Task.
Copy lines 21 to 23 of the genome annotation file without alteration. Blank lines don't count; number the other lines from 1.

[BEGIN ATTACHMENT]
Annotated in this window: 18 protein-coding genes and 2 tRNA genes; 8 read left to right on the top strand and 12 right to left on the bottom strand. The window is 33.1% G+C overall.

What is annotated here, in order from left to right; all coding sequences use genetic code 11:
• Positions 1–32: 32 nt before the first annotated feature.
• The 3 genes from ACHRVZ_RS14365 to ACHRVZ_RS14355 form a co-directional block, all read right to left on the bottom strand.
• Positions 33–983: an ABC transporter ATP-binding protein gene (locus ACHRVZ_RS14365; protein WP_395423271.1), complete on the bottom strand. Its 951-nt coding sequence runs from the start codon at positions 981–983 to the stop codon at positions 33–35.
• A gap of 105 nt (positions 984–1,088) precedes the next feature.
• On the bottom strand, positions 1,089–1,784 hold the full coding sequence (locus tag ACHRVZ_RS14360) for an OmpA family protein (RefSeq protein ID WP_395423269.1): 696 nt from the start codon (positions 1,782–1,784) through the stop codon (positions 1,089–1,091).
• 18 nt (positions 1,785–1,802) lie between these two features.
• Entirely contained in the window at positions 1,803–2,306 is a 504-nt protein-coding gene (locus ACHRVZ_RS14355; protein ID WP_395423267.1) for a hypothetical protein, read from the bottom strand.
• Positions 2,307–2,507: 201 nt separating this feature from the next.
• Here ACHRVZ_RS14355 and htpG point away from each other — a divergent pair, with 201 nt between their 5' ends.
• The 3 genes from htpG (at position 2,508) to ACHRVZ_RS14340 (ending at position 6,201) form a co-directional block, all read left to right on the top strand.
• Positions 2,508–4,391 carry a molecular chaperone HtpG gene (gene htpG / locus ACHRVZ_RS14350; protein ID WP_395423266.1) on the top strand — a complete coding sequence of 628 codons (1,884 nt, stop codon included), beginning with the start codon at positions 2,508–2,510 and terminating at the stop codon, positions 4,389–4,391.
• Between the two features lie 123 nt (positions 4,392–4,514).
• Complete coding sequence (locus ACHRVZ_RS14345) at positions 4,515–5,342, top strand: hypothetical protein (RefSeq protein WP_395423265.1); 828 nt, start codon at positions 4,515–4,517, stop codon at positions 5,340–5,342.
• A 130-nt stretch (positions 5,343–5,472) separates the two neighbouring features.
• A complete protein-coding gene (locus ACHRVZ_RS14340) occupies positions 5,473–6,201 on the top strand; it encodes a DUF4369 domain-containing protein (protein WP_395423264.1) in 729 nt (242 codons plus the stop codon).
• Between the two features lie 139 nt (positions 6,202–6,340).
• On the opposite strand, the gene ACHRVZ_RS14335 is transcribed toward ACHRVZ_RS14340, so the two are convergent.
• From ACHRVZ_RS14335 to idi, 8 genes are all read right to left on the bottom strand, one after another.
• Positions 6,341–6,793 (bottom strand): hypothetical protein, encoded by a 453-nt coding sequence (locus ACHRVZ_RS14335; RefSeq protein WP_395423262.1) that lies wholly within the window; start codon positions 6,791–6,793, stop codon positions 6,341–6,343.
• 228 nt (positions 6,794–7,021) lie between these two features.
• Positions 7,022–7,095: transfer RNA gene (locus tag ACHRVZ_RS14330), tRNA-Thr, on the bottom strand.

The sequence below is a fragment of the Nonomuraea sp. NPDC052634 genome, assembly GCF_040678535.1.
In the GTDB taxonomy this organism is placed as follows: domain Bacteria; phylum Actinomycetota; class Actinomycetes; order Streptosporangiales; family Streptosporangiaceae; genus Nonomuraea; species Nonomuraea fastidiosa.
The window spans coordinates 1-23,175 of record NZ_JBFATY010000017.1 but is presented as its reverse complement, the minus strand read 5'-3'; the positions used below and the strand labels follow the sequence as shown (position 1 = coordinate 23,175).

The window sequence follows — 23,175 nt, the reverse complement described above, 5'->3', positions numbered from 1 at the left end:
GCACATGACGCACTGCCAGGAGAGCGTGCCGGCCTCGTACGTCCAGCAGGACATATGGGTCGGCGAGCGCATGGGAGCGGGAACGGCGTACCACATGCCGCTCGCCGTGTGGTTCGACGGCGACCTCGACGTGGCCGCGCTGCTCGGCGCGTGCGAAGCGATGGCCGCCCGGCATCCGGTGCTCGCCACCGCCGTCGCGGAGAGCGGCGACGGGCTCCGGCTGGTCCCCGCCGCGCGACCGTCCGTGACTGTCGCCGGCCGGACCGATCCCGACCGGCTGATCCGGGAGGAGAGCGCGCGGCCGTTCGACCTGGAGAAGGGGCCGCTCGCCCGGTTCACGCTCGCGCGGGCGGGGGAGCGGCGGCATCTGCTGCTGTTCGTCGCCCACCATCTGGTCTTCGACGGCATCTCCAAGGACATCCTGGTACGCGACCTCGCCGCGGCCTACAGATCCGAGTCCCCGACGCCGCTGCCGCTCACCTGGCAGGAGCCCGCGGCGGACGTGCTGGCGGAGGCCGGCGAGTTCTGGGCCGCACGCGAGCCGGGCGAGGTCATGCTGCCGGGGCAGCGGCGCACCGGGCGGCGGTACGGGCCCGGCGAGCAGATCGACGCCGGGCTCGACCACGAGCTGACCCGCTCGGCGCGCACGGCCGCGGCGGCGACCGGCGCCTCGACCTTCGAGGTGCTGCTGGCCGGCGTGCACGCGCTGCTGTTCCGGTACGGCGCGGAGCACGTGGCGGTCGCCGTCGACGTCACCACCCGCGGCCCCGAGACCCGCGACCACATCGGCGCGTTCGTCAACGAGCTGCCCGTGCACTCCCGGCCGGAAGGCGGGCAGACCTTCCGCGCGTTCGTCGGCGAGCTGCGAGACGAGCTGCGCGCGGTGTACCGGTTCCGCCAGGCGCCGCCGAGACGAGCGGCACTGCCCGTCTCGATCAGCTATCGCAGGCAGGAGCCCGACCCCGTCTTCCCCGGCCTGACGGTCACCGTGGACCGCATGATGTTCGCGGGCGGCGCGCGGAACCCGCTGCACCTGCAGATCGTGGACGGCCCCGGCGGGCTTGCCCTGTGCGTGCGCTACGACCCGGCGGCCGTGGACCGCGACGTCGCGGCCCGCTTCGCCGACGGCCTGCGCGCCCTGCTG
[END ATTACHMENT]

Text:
• Positions 6,341–6,793 (bottom strand): hypothetical protein, encoded by a 453-nt coding sequence (locus ACHRVZ_RS14335; RefSeq protein WP_395423262.1) that lies wholly within the window; start codon positions 6,791–6,793, stop codon positions 6,341–6,343.
• 228 nt (positions 6,794–7,021) lie between these two features.
• Positions 7,022–7,095: transfer RNA gene (locus tag ACHRVZ_RS14330), tRNA-Thr, on the bottom strand.